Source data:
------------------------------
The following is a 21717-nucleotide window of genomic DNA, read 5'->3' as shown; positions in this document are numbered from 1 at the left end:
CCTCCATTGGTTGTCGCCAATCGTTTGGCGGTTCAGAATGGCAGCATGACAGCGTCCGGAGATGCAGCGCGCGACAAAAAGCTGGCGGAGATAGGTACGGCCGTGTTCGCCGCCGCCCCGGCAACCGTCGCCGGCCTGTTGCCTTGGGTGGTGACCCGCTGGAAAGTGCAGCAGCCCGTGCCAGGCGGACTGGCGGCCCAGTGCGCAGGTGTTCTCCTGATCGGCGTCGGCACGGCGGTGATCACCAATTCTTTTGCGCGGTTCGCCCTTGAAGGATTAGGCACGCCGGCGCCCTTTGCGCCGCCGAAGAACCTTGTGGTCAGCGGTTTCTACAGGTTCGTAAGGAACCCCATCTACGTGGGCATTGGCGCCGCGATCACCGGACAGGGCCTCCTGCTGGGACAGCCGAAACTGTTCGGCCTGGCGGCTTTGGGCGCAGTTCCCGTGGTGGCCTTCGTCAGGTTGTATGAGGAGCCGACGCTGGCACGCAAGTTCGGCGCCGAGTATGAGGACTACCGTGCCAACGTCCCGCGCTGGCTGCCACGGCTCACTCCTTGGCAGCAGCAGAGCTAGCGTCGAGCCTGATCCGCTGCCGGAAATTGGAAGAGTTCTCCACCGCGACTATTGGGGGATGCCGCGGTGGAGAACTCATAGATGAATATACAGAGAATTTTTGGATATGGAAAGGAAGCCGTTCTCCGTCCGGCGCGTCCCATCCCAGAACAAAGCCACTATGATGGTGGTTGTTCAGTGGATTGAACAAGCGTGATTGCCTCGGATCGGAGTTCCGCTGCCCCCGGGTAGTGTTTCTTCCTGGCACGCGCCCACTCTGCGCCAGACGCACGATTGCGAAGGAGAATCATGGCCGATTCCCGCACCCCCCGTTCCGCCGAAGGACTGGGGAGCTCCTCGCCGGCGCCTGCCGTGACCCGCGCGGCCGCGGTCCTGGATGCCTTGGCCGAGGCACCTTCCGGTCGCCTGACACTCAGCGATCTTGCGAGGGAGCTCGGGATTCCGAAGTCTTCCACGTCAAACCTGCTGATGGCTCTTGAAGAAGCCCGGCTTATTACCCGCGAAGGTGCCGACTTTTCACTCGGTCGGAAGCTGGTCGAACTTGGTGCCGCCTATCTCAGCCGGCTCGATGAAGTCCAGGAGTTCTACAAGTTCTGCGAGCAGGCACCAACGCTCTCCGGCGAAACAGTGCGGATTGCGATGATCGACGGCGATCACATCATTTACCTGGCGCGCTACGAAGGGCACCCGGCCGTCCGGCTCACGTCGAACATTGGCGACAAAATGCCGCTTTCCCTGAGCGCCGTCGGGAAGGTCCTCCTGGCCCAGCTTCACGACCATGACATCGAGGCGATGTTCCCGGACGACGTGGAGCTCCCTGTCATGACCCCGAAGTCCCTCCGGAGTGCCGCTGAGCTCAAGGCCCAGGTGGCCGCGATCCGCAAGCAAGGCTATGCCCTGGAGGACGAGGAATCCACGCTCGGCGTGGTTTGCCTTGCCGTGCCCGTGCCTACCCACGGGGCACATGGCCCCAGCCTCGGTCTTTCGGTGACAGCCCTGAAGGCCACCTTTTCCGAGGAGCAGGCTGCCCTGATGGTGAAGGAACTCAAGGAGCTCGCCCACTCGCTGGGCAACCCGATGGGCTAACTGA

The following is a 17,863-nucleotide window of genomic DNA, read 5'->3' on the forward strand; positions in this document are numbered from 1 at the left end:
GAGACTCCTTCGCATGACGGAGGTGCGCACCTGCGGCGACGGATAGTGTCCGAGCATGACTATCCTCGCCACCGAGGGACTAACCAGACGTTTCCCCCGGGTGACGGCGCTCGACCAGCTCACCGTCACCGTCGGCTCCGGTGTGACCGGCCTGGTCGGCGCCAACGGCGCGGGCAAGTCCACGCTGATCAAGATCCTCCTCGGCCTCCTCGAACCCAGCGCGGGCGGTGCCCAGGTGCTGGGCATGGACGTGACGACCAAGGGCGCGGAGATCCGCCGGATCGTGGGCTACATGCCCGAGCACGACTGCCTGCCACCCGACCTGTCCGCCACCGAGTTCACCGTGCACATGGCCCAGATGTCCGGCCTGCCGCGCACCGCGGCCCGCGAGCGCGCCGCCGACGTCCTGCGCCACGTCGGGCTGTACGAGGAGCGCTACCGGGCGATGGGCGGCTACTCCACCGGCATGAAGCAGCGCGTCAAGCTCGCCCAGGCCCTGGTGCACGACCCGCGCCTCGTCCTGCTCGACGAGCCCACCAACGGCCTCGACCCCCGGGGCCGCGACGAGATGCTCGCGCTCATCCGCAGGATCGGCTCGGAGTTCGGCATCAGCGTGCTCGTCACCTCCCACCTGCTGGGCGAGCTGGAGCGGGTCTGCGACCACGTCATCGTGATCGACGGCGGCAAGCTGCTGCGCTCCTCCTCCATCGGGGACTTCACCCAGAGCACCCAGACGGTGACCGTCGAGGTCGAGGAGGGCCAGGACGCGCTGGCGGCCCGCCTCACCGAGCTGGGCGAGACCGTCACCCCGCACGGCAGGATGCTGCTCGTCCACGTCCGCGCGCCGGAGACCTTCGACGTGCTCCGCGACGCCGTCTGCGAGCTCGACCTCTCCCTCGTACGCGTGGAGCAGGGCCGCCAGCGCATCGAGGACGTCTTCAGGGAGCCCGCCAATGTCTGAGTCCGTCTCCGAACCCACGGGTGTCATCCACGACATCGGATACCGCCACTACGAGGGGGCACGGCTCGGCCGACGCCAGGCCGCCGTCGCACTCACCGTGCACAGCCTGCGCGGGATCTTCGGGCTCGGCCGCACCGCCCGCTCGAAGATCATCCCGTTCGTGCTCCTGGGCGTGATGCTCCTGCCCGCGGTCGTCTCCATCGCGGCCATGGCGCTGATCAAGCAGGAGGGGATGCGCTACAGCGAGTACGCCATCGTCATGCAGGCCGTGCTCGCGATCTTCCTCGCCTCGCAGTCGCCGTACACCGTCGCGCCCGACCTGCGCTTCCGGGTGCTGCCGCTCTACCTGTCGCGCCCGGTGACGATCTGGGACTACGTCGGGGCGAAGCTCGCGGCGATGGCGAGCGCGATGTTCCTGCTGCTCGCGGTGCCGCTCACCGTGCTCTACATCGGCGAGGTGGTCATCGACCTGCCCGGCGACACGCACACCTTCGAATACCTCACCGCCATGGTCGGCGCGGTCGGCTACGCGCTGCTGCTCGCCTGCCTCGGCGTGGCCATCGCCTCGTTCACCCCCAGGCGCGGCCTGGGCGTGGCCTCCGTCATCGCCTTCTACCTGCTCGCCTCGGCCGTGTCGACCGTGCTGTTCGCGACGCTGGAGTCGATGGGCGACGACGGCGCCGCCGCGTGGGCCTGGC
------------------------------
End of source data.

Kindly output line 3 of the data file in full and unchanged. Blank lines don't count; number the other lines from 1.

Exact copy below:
The following is a 17,863-nucleotide window of genomic DNA, read 5'->3' on the forward strand; positions in this document are numbered from 1 at the left end: